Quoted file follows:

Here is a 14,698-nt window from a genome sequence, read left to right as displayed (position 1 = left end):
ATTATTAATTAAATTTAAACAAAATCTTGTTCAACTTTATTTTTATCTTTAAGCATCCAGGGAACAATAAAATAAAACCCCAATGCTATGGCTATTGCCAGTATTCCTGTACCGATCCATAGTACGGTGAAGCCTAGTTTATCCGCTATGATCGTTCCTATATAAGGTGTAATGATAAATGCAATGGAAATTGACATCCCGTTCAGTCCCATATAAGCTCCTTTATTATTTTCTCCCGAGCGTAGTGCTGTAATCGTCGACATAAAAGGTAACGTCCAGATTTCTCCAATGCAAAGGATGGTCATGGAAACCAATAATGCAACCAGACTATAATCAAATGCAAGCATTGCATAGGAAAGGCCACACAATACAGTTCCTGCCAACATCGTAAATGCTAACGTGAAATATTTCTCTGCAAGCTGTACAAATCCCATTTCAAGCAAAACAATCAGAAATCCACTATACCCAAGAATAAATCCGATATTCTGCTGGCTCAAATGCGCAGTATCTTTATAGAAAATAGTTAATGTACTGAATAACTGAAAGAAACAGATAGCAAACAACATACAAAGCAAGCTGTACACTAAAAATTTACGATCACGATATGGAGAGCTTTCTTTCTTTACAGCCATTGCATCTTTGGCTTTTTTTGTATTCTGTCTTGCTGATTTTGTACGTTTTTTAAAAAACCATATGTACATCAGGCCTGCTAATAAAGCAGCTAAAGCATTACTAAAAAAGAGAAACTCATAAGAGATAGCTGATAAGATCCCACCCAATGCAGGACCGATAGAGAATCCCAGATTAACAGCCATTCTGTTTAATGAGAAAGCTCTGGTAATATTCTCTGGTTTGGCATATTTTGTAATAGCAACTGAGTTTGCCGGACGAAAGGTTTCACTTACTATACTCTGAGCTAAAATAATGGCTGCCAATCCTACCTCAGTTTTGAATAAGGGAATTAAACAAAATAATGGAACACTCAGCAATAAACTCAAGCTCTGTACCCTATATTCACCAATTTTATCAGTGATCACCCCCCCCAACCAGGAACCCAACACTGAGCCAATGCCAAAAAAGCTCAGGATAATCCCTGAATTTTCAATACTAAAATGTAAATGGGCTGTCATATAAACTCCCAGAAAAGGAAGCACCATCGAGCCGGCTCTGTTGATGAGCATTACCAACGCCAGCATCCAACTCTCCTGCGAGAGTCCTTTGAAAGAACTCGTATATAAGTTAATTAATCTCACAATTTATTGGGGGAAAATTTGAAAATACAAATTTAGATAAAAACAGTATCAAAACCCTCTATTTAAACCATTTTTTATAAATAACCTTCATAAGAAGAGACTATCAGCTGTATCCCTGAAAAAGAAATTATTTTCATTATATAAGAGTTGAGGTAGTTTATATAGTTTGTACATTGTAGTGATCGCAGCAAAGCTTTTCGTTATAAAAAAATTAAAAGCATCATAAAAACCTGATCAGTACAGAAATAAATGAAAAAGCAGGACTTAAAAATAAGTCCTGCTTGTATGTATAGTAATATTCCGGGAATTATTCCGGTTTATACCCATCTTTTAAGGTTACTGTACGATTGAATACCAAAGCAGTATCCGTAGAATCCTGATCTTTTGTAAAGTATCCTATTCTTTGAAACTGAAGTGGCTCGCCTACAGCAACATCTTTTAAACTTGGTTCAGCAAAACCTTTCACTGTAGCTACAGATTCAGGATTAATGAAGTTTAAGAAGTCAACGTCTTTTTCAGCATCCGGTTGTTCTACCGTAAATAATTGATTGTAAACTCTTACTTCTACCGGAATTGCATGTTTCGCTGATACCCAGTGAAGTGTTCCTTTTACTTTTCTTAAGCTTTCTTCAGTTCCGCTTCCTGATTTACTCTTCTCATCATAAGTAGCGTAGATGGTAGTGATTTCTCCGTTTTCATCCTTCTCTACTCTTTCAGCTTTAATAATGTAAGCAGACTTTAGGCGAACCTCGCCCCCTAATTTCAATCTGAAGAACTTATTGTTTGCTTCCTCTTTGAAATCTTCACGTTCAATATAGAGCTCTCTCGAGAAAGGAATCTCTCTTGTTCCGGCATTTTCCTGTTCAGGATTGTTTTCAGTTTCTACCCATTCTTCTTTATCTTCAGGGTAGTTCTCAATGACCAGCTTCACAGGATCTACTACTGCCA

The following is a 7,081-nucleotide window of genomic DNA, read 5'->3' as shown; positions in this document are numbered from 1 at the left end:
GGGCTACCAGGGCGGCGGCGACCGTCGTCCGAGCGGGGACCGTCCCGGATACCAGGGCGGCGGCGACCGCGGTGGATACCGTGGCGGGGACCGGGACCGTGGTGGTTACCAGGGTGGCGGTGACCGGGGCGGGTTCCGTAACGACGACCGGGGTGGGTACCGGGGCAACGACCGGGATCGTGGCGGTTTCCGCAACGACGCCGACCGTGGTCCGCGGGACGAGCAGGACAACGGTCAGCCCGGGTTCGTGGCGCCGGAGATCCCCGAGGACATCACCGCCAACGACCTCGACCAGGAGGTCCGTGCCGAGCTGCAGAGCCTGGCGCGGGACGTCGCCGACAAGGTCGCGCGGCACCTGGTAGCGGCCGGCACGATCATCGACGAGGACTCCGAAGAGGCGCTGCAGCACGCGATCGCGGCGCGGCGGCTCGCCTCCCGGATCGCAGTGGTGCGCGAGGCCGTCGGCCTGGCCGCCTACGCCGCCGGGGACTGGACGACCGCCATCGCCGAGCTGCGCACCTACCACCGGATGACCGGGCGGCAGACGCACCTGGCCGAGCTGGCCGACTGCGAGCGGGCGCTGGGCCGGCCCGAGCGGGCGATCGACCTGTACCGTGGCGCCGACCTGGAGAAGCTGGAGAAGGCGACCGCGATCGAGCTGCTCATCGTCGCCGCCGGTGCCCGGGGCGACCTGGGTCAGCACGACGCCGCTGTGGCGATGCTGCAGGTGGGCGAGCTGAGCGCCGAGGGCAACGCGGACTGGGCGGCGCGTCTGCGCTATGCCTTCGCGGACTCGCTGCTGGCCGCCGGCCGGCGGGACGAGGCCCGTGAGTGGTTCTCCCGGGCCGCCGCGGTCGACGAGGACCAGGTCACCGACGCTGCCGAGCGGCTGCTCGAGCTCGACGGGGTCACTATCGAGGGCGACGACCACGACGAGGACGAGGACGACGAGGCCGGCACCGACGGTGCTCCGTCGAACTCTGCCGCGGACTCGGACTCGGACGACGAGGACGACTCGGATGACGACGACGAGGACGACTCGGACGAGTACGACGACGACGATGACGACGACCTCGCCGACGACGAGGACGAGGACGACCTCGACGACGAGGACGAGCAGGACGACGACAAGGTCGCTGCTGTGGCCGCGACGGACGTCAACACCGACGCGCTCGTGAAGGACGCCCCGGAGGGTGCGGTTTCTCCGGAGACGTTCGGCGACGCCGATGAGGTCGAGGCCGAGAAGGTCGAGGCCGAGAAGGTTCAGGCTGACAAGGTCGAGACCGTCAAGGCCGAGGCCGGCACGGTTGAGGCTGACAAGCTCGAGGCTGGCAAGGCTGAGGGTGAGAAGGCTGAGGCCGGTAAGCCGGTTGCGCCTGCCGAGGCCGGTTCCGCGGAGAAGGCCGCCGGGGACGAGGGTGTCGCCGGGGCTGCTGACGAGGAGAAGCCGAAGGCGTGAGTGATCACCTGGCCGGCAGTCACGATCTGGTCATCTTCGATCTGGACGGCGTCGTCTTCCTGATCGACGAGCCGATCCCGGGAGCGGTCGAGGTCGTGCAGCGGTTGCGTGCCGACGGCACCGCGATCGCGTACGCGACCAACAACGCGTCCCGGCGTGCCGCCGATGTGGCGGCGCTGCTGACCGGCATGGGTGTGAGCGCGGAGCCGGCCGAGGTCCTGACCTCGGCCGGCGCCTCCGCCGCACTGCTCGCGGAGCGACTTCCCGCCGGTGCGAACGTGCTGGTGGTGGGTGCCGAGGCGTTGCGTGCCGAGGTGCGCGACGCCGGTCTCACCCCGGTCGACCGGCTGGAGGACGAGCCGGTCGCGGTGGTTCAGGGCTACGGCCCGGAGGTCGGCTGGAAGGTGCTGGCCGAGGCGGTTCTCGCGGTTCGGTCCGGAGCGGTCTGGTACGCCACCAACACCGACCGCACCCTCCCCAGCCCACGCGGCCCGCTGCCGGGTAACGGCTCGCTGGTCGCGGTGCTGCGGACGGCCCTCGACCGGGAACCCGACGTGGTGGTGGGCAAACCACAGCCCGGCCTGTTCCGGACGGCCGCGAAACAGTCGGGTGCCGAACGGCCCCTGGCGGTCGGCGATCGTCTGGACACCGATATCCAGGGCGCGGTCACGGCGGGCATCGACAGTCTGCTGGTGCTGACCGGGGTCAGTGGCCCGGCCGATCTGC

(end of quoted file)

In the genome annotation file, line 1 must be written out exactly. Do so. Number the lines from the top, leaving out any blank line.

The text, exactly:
Here is a 14,698-nt window from a genome sequence, read left to right as displayed (position 1 = left end):